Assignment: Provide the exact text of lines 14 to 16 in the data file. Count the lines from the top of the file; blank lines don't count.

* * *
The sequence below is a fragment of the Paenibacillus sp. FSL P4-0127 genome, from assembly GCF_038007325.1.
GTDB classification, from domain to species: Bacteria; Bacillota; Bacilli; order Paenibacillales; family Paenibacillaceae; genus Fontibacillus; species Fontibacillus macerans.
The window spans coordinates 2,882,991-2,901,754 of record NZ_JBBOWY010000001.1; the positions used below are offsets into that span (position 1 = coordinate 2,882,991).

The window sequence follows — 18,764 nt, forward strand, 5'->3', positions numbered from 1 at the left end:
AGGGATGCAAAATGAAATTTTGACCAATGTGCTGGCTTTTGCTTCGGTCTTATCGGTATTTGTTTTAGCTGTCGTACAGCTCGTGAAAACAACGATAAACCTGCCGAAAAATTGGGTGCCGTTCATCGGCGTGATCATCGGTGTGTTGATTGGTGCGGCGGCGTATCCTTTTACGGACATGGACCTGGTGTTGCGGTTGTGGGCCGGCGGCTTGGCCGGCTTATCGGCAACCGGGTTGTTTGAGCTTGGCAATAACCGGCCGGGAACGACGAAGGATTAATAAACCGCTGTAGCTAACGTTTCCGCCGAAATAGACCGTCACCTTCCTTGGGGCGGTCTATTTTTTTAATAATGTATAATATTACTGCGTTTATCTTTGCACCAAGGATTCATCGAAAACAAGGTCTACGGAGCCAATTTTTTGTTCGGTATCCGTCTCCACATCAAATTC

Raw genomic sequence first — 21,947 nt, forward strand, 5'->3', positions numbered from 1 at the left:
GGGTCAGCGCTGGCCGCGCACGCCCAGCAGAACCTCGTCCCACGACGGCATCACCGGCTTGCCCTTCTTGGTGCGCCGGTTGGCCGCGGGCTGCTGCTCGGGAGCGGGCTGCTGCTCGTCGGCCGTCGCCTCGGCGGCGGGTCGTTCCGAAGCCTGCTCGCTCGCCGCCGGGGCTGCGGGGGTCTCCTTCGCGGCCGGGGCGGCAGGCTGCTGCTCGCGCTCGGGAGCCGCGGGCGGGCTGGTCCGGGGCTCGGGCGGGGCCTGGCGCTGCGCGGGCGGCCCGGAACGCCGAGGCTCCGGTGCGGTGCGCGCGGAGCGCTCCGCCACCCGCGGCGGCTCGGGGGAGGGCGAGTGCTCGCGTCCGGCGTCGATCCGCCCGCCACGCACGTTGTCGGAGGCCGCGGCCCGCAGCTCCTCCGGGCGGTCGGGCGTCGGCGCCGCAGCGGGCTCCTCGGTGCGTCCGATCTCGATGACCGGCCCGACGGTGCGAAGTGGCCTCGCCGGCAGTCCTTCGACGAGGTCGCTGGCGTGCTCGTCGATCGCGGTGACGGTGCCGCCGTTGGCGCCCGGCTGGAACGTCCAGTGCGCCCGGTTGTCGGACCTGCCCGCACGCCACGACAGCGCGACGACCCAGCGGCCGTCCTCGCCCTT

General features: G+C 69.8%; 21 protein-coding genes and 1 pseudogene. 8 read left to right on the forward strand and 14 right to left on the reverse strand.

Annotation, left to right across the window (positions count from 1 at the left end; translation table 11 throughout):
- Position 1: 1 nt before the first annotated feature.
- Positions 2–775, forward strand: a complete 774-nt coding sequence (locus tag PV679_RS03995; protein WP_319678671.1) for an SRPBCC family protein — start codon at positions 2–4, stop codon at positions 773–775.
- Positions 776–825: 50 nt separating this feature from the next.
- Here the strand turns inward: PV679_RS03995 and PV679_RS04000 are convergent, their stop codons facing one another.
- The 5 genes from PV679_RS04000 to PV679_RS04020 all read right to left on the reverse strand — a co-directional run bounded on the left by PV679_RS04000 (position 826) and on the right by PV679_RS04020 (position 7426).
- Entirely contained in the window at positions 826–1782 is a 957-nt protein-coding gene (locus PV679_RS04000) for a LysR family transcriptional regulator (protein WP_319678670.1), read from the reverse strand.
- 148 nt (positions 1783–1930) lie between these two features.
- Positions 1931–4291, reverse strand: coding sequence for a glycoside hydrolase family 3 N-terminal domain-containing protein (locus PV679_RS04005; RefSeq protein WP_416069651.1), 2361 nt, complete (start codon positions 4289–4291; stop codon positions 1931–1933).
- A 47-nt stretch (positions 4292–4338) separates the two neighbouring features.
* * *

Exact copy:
- The 5 genes from PV679_RS04000 to PV679_RS04020 all read right to left on the reverse strand — a co-directional run bounded on the left by PV679_RS04000 (position 826) and on the right by PV679_RS04020 (position 7426).
- Entirely contained in the window at positions 826–1782 is a 957-nt protein-coding gene (locus PV679_RS04000) for a LysR family transcriptional regulator (protein WP_319678670.1), read from the reverse strand.
- 148 nt (positions 1783–1930) lie between these two features.